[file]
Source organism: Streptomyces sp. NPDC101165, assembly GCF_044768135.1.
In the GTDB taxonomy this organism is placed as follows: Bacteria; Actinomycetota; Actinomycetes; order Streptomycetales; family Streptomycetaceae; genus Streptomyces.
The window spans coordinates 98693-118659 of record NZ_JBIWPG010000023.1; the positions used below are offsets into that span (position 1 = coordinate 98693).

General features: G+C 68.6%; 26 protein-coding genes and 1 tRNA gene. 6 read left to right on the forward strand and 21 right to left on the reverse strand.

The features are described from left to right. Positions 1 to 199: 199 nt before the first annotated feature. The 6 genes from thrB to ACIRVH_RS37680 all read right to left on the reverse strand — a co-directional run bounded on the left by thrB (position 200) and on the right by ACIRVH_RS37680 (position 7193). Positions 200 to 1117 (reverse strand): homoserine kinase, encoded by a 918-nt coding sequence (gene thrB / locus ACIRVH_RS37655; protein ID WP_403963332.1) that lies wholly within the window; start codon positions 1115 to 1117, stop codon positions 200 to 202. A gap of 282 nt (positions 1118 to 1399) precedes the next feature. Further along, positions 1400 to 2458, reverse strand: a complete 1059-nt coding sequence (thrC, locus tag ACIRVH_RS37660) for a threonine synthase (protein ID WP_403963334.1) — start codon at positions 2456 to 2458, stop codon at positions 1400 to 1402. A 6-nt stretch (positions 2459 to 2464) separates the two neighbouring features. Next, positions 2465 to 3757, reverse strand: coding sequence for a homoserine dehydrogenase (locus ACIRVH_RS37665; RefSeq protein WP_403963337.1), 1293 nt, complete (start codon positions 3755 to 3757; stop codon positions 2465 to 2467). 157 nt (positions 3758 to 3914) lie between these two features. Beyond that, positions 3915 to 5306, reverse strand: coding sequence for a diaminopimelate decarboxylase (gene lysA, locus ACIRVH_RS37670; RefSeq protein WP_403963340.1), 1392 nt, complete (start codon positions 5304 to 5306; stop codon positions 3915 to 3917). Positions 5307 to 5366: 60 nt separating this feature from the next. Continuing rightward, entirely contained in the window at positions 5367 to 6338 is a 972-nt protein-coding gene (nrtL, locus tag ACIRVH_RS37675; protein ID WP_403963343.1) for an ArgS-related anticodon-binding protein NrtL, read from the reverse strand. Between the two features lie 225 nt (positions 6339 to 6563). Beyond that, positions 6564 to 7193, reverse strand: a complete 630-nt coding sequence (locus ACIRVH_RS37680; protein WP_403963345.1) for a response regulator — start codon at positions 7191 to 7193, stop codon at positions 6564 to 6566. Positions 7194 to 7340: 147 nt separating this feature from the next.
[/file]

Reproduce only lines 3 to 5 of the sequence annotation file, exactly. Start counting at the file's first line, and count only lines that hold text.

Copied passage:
The window spans coordinates 98693-118659 of record NZ_JBIWPG010000023.1; the positions used below are offsets into that span (position 1 = coordinate 98693).

General features: G+C 68.6%; 26 protein-coding genes and 1 tRNA gene. 6 read left to right on the forward strand and 21 right to left on the reverse strand.

The features are described from left to right. Positions 1 to 199: 199 nt before the first annotated feature. The 6 genes from thrB to ACIRVH_RS37680 all read right to left on the reverse strand — a co-directional run bounded on the left by thrB (position 200) and on the right by ACIRVH_RS37680 (position 7193). Positions 200 to 1117 (reverse strand): homoserine kinase, encoded by a 918-nt coding sequence (gene thrB / locus ACIRVH_RS37655; protein ID WP_403963332.1) that lies wholly within the window; start codon positions 1115 to 1117, stop codon positions 200 to 202. A gap of 282 nt (positions 1118 to 1399) precedes the next feature. Further along, positions 1400 to 2458, reverse strand: a complete 1059-nt coding sequence (thrC, locus tag ACIRVH_RS37660) for a threonine synthase (protein ID WP_403963334.1) — start codon at positions 2456 to 2458, stop codon at positions 1400 to 1402. A 6-nt stretch (positions 2459 to 2464) separates the two neighbouring features. Next, positions 2465 to 3757, reverse strand: coding sequence for a homoserine dehydrogenase (locus ACIRVH_RS37665; RefSeq protein WP_403963337.1), 1293 nt, complete (start codon positions 3755 to 3757; stop codon positions 2465 to 2467). 157 nt (positions 3758 to 3914) lie between these two features. Beyond that, positions 3915 to 5306, reverse strand: coding sequence for a diaminopimelate decarboxylase (gene lysA, locus ACIRVH_RS37670; RefSeq protein WP_403963340.1), 1392 nt, complete (start codon positions 5304 to 5306; stop codon positions 3915 to 3917). Positions 5307 to 5366: 60 nt separating this feature from the next. Continuing rightward, entirely contained in the window at positions 5367 to 6338 is a 972-nt protein-coding gene (nrtL, locus tag ACIRVH_RS37675; protein ID WP_403963343.1) for an ArgS-related anticodon-binding protein NrtL, read from the reverse strand. Between the two features lie 225 nt (positions 6339 to 6563). Beyond that, positions 6564 to 7193, reverse strand: a complete 630-nt coding sequence (locus ACIRVH_RS37680; protein WP_403963345.1) for a response regulator — start codon at positions 7191 to 7193, stop codon at positions 6564 to 6566. Positions 7194 to 7340: 147 nt separating this feature from the next.